Radical Enlightenment: Philosophy and the Making of Modernity, 1650-1750

By Jonathan I. Israel | Go to book overview
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i. The Tractatus Theologico-Politicus

It is often claimed Spinoza's Tractatus Theologico-Politicus circulated in the Dutch Republic, despite the general hostility it encountered, more or less unhindered until the formal prohibition of 1674, and that in the early period after publication Holland's Pensionary, De Witt, personally intervened to prevent prohibition.1 De Witt was undoubtedly involved in the high-level deliberations about this unprecedentedly unsettling book. He certainly read it as part of his official responsibilities and several times discussed the problem of Spinoza with delegates from the North and South Holland synods. Reformed Church records show that delegates from both synods translated, filed, and submitted what were considered particularly offensive passages from the book to the city governments and States of Holland, and that this material was given personally to the Pensionary.2 Although there is no unequivocal proof, De Witt does indeed seem to have preferred not to proceed to a formal provincial ban on the Tractatus. It is a mistake, though, to deduce from this that he viewed the work in any way favourably or that it circulated freely until after his downfall in 1:672. In fact, it is incorrect to suppose that it was not until the formal prohibition of July 1674 that the printing, sale, and circulation of the Tractatus was suppressed.3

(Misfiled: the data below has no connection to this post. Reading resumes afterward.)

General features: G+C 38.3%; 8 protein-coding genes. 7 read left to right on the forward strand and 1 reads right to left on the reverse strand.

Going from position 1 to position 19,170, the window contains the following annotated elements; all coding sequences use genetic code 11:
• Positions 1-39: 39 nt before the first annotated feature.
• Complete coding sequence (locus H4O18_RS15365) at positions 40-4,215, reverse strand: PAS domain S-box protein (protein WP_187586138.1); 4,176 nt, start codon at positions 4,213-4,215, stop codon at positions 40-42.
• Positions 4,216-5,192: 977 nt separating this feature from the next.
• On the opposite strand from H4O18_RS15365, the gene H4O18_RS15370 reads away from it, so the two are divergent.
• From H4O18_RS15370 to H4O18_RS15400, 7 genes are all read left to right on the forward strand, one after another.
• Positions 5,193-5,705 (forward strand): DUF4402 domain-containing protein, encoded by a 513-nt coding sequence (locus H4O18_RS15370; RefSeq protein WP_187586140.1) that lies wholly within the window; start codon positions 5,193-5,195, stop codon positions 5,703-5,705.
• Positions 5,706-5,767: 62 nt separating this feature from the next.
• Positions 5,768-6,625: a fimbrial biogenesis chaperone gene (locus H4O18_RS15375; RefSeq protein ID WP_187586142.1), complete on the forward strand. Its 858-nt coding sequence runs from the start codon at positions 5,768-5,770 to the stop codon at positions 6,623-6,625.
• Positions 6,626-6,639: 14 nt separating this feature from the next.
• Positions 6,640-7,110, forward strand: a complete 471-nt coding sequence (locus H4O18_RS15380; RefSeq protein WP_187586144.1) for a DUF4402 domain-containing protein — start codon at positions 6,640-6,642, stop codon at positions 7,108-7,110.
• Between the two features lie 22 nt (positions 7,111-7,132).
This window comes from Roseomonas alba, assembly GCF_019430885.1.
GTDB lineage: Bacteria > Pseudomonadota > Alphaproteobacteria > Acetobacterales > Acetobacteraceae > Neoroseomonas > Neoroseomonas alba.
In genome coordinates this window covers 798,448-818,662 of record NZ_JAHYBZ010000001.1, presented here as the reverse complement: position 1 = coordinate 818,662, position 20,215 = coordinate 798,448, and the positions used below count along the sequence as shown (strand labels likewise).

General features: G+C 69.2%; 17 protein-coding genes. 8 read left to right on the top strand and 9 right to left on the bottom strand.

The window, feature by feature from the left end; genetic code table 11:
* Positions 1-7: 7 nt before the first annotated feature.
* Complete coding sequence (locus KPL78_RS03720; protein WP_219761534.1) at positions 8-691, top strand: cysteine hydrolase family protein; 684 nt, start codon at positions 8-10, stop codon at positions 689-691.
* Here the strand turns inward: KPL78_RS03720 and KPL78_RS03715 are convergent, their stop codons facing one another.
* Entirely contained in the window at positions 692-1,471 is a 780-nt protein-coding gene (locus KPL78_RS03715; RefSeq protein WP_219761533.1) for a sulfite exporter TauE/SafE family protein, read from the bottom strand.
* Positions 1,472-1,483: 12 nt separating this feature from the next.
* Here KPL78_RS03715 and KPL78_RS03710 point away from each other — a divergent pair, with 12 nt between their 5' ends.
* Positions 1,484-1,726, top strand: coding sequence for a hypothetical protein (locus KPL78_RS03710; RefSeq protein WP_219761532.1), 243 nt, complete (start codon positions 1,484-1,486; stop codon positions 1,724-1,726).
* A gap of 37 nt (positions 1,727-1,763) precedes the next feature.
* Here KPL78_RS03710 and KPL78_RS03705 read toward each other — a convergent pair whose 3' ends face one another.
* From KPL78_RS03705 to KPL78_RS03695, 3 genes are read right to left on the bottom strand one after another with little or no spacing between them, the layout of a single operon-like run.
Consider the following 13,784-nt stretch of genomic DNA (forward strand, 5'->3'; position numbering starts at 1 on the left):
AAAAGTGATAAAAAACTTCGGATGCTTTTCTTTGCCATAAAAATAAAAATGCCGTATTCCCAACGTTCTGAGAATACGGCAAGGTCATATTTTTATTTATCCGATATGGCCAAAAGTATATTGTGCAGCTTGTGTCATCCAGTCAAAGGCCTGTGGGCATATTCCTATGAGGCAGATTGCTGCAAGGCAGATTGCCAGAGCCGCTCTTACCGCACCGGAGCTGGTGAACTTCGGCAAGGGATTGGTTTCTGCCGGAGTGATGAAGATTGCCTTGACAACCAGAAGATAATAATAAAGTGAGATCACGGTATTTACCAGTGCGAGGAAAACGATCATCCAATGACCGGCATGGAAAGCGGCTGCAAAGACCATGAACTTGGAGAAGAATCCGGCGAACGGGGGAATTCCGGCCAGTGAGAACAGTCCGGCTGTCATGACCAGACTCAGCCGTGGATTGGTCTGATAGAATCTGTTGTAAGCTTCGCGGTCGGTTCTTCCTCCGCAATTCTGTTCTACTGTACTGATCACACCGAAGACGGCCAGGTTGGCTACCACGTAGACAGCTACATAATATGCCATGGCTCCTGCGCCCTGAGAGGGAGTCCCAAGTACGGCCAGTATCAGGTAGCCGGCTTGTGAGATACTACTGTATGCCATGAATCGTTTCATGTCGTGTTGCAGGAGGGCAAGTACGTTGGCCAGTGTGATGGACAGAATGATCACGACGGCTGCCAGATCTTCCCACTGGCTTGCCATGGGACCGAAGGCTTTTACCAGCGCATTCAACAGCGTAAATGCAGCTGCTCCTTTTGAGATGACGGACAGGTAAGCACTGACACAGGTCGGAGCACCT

Under the terms of Holland's anti-Socinian legislation of 1653, the city governments had ample powers to inspect bookshops and sequestrate stocks of copies of works such as Meyer's Philosophia and Spinoza's Tractatus and, intermittently at least, plainly did so. Meyer's book was not expressly banned by decree in Holland (as distinct from Friesland and Utrecht) either until 1674, but was none the less prohibited in towns where stocks of copies went on sale.4 A clearly documented instance of early action

1 See, for instance, H. E. Allison, Benedict de Spinoza, 18; Rowan, John de Witt, 410; Gregory, 'introduction',
27; Japikse, 'Spinoza and De Witt', 13; Enno van Gelder, Getemperde vrijheid, 165–6, 176–85; Scruton, Spinoza,

2 ARH OSA 183 Acta North Holland Synod, Hoorn, 4 Aug. 1671 art. 40, p. 46 and ibid. vol. 184 Acta North
Holland Synod, Enkhuizen, Aug. 1672, art. 38, p. 37.

3Groot Placaat-Boeck, 111, 523–3:'Placaet tegens de Sociniaensche Boecken Leviathan en andere', The
Hague, 19 July 1674; Israel, 'Banning of Spinoza's Works', 3–3.

4 Israel, 'Banning of Spinoza's Works', 7–7.


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Radical Enlightenment: Philosophy and the Making of Modernity, 1650-1750
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